Intuit grows revenue for Q1, continues push into "connected services"

Intuit disappoints by missing earnings target but notes highlights as it transitions to a "connected services company."
Written by Sam Diaz, Inactive


Intuit, the maker of TurboTax and Quicken software, beat Wall Street's estimates for its first quarter, reporting a 2 percent growth in revenue for the period. The company reported a net loss of $32 million, or 10 cents per share, on revenue of $493 million, which is a 2 percent increase from the year-ago quarter. Wall Street had been expecting a net loss of 16 cents per share on revenue of $487.7 million. (Statement)

The company reported 11 cents worth of charges in the quarter. Adjusted for that, it reported a loss of $68 million, or 21 cents per share.

The company highlighted strong customer growth across core businesses and the repurchasing of $300 million shares of stock during the quarter, as well as as a board approval of a new repurchase program if $600 million. It ended the quarter with more then $1 billion cash and investment.

During the quarter, it also acquired Mint.com and reaffirmed its full-year 2010 guidance inclusive of the transaction. In a statement, Intuit president and CEO Brad Smith said:

Intuit’s solid revenue and operating results give us a good start to the fiscal year, with our most important quarters ahead of us... We continue to see growth in our core businesses and are making progress in building out adjacent businesses. At the same time, we are accelerating our transition to a connected services company, with the recent acquisitions of online payroll provider PayCycle and the fast-growing online personal finance service Mint.com. We’ll also continue to invest in our products and in innovations that position us well for future growth.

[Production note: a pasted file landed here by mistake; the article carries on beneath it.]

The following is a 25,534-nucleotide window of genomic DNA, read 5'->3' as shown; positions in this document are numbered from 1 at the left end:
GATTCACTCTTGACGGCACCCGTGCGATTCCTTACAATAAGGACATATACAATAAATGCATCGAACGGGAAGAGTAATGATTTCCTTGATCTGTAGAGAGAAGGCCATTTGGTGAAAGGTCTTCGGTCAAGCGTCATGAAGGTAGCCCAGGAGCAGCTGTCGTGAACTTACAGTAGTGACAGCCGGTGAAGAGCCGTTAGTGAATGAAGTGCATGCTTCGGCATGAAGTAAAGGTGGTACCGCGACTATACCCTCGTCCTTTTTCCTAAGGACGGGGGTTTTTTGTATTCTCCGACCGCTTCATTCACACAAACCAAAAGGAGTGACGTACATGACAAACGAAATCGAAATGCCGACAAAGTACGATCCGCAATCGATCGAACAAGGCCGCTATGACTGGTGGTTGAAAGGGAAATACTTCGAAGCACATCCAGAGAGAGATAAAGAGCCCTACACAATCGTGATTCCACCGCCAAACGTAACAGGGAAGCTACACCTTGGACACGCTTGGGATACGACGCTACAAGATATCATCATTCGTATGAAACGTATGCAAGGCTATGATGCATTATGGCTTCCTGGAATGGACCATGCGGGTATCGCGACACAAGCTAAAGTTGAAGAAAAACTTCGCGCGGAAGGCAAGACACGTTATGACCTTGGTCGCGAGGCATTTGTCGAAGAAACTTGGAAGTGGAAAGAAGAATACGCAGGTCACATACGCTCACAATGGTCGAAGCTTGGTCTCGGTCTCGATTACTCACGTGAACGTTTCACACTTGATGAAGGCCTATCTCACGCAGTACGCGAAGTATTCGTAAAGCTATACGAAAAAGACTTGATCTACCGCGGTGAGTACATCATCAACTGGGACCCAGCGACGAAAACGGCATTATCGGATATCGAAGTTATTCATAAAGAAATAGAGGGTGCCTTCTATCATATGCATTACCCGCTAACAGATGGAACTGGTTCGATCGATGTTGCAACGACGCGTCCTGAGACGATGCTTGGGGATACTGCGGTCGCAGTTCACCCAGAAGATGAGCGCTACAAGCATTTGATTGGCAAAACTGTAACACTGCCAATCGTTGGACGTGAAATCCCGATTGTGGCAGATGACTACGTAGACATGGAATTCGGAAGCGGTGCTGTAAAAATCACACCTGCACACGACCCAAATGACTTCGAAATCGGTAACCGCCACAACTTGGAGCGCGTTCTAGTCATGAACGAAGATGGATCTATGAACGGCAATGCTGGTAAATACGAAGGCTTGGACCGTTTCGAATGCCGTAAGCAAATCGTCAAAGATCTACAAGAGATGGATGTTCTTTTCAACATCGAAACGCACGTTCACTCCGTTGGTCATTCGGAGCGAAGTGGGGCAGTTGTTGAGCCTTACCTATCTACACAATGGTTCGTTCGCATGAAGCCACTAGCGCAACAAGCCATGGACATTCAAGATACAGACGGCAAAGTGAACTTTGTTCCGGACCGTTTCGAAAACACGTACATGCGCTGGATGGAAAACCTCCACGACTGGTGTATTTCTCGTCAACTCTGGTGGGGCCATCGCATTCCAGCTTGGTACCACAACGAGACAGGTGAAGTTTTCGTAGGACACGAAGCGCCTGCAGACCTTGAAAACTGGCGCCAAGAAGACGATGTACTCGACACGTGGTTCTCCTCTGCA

Intuit has been pushing the adjacent segments and emerging technologies that moves it closer to the connected services company it wants to be, by leveraging strengths, such as being a brand name that's trusted with details of our finances, and moving strategically and cautiously into the cloud.

Last month, the company enhanced its Quickbooks accounting software by unveiling an app store and opening its API so developers can help companies free their financial data into custom apps. What was interesting about that was the hybrid approach - a button embedded into the desktop software that takes users to an apps marketplace in the cloud.

Earlier this month, the company launched Customer manager, a new online and mobile app software that brings CRM tools to Quickbooks, largely targeted at the small business market.

Looking forward, guidance for the second quarter is non-GAAP EPS of 29-32 cents on revenue of $800 million to $835 million, representing growth of 1-6 percent.

Shares of Intuit were down slightly in regular trading, closing at $30.27. Shares dipped slightly - about 1.5 percent - in after hours trading.

Correction: An earlier version of this post inadvertently contained results based on the adjusted GAAP basis, instead of non-GAAP, and said the company missed Wall Street estimates when it actually beat. I extend my apologies for any confusion.

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